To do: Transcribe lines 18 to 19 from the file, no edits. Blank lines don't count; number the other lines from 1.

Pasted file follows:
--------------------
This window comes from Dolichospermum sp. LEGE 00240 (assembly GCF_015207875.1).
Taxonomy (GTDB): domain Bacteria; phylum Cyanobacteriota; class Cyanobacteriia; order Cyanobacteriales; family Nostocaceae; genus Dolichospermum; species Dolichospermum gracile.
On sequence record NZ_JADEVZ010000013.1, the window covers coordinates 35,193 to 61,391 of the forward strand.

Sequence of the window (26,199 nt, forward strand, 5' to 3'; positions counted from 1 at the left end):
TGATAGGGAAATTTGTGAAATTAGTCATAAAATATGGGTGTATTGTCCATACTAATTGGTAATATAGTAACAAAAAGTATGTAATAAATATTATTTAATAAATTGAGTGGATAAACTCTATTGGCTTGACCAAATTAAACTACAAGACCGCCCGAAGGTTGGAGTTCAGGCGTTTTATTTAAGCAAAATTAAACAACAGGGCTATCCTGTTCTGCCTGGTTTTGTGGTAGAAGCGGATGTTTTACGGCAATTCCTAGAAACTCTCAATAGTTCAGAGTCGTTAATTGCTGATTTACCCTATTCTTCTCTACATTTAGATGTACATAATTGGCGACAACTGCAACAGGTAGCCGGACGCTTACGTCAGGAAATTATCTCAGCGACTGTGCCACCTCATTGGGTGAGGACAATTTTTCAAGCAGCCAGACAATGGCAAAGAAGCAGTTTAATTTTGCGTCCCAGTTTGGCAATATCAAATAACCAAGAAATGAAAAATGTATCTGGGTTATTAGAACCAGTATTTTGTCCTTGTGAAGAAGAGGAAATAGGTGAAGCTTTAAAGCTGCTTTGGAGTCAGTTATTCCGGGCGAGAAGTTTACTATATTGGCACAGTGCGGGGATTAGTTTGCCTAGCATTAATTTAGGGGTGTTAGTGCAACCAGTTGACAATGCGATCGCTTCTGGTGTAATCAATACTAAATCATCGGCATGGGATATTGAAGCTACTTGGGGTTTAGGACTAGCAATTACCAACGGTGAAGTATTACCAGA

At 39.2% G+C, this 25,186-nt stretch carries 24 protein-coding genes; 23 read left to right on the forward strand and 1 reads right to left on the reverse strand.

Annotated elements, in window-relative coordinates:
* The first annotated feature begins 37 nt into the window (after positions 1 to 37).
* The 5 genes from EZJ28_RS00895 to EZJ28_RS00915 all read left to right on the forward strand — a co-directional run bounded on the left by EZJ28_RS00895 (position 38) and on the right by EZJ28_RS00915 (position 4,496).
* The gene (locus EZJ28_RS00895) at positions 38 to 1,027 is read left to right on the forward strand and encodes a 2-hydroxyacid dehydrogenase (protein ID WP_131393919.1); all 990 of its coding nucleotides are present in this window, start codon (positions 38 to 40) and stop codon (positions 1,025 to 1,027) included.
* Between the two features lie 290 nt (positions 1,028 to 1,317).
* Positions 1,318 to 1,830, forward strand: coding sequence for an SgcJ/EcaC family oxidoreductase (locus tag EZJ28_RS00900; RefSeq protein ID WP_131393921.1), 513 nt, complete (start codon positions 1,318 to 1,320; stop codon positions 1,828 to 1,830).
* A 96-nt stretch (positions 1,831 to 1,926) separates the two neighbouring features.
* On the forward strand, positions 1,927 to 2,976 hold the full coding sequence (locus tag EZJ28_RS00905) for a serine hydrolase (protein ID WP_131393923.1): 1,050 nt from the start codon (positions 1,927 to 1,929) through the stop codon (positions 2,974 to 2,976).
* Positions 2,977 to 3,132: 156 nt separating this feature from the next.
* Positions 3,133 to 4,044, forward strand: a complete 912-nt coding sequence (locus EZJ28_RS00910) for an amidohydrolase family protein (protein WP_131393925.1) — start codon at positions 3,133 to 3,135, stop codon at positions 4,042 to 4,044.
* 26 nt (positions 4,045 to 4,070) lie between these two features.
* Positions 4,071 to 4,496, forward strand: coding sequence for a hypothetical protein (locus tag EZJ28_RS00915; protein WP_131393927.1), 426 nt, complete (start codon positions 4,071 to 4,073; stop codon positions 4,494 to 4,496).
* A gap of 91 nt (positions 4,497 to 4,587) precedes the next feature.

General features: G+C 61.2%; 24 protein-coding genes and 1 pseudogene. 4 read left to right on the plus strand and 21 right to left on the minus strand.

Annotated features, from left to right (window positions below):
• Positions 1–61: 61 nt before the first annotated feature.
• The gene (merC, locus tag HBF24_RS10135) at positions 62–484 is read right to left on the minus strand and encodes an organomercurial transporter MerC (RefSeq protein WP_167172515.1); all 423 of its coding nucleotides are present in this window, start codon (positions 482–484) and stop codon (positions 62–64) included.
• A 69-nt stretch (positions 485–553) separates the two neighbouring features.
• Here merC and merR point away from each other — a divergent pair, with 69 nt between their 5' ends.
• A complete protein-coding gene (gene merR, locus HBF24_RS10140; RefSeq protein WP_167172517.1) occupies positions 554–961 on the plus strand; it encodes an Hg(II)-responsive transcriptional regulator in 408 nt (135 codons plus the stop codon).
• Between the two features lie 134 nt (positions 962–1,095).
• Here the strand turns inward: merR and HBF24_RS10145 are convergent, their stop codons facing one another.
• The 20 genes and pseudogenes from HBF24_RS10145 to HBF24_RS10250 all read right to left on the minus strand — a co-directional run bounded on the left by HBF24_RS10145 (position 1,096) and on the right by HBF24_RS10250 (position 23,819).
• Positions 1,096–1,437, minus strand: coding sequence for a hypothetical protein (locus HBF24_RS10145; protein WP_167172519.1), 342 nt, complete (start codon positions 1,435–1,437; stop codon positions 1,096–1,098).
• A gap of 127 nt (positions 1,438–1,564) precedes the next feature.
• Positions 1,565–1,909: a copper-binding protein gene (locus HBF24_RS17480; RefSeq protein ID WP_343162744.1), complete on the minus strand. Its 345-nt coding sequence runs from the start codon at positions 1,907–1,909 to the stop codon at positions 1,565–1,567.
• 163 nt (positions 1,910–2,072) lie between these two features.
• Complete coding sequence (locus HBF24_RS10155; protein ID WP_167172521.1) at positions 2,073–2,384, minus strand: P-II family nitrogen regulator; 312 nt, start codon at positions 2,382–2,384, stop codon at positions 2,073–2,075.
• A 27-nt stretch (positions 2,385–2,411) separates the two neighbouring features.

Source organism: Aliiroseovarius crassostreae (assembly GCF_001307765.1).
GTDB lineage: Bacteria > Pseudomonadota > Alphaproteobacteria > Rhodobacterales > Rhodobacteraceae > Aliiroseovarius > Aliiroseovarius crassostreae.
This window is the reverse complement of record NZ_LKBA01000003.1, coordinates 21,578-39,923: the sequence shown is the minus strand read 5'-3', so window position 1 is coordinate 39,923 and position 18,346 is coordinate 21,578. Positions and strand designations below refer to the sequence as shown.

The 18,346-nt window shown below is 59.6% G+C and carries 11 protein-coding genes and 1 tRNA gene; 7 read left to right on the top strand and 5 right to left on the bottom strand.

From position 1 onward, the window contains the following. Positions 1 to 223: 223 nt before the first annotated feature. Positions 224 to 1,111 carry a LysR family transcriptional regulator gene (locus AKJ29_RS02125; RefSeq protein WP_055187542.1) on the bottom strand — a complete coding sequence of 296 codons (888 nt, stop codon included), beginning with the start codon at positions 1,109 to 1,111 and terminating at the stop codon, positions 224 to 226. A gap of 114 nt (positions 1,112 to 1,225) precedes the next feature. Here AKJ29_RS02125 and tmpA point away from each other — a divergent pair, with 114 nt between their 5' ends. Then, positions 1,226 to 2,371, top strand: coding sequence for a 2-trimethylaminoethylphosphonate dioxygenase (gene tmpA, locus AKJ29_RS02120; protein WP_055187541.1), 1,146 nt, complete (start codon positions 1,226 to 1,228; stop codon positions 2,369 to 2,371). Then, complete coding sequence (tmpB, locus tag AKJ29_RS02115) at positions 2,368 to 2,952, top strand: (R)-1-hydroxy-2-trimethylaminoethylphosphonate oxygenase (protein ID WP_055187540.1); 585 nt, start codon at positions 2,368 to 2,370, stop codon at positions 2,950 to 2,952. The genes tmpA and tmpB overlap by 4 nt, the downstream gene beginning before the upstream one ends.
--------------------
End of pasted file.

* Positions 4,071 to 4,496, forward strand: coding sequence for a hypothetical protein (locus tag EZJ28_RS00915; protein WP_131393927.1), 426 nt, complete (start codon positions 4,071 to 4,073; stop codon positions 4,494 to 4,496).
* A gap of 91 nt (positions 4,497 to 4,587) precedes the next feature.